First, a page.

Skip To Main Content


School emergencies—before, during and after an incident

Schools are some of the safest places for our children. However, it’s essential that students and staff members know how to respond in the very unlikely event of a dangerous intruder or other emergency situation. It’s equally important that parents know what to do before, during and after an emergency.

What will happen at my child’s school during an emergency?

The safety of our students and staff is always our top priority. During an emergency situation, school and district officials must act quickly—under the direction of law enforcement and first responders—and follow established protocols to safeguard students, secure schools and communicate accurate information in a timely manner. In Lake Stevens School District we use ALICE, which stands for Alert, Lockdown, Inform, Counter and Evacuate. The variety of responses allow students and staff members to proactively react to situations to best protect themselves. Each school holds a monthly drill that allows students and staff to practice a variety of responses.

What should parents do to prepare for an emergency?

  • Ensure your child’s school has accurate contact information so you can be reached in case of emergency. Keep the information current by notifying school office staff of any changes as soon as they occur. Multiple contact sources are helpful, including cell, home and work telephone numbers and email addresses. Local emergency contacts should be provided in the event you cannot be reached.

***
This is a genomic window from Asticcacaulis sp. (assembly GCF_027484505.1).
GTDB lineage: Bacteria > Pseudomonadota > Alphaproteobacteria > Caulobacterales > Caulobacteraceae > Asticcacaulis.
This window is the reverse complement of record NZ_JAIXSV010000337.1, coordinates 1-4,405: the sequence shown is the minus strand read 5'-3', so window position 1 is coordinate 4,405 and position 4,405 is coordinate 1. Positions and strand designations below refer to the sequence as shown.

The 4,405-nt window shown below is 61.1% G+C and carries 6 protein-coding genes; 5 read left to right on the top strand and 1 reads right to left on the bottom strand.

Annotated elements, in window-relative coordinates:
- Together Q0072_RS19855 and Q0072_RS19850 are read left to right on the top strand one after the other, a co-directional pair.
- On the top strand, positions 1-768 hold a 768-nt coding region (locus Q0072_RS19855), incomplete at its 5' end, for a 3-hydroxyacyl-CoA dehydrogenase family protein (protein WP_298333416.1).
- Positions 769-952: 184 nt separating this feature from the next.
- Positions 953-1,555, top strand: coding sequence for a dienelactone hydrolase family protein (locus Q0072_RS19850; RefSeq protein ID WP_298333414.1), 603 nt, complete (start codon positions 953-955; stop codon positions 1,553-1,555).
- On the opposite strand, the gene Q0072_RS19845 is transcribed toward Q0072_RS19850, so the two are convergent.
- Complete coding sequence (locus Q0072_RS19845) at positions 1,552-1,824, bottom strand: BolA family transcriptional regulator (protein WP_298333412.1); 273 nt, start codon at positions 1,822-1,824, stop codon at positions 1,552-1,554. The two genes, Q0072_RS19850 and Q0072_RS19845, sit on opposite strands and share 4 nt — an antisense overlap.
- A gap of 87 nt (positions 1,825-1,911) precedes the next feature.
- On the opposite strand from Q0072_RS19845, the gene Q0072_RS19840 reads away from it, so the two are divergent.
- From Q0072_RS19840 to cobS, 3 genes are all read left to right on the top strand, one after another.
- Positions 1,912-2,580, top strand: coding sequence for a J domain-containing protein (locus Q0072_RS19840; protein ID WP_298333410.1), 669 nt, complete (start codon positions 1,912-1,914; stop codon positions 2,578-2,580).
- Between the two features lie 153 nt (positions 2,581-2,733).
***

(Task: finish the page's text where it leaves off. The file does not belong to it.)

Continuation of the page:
• When visiting your child’s school, follow all visitor guidelines and obey parking and traffic signs.
  • Talk to your child about the kinds of drills a school conducts and the reason for those drills. Remind children the importance of staying calm and following instructions. It’s also a good idea to reinforce these lessons at home by preparing your family for emergencies.

 How will parents be notified if an incident occurs?

  • Parents will receive an automated phone call alerting them about the emergency.
  • They will also receive a second automated phone call and email once the emergency situation has ended.
  • Information will also be shared through the district’s mobile app, the website and social media channels—Facebook (lakestevensschools) and Twitter (@lssd).

During an emergency, our first priority is to protect our students and staff. When we share information, our goal is to ensure that it's timely and accurate. We oftentimes are not at liberty to share information from law enforcement, so we communicate what we can, when we can. We cannot control what others post on social media. We urge our families and community to look for an official message from the district through our official communication channels and to avoid sharing unofficial information.

What should parents do in the event of an emergency? 

  • Remain calm.
  • As difficult as it may be don’t call or go to the school. This keeps phone lines open and reduces traffic for first responders.
  • Avoid contacting your child during an emergency. Depending on the situation, this can further compromise their safety, overload cell systems, hamper the ability of first responders and cause delays in releasing official, accurate information. If your child contacts you, please remind him or her to remain calm and follow the directions of school staff.

What should parents do after an emergency?

  • Be patient and wait for information.  
  • If an off-site family reunification is necessary, please remember that emergency pickup procedures are different than routine pickup procedures. You will need to bring your photo identification to the designated reunification site. This information will be included in the automated call, email and on the district’s communication channels.
  • Only approved adults with valid photo identification will be allowed to pick up students from the reunification location.
  • Provide emotional support to your child—look for changes in behavior, anxiety, sleep problems and acting out. The district can offer counseling support to students, or can recommend outside resources. 
School emergencies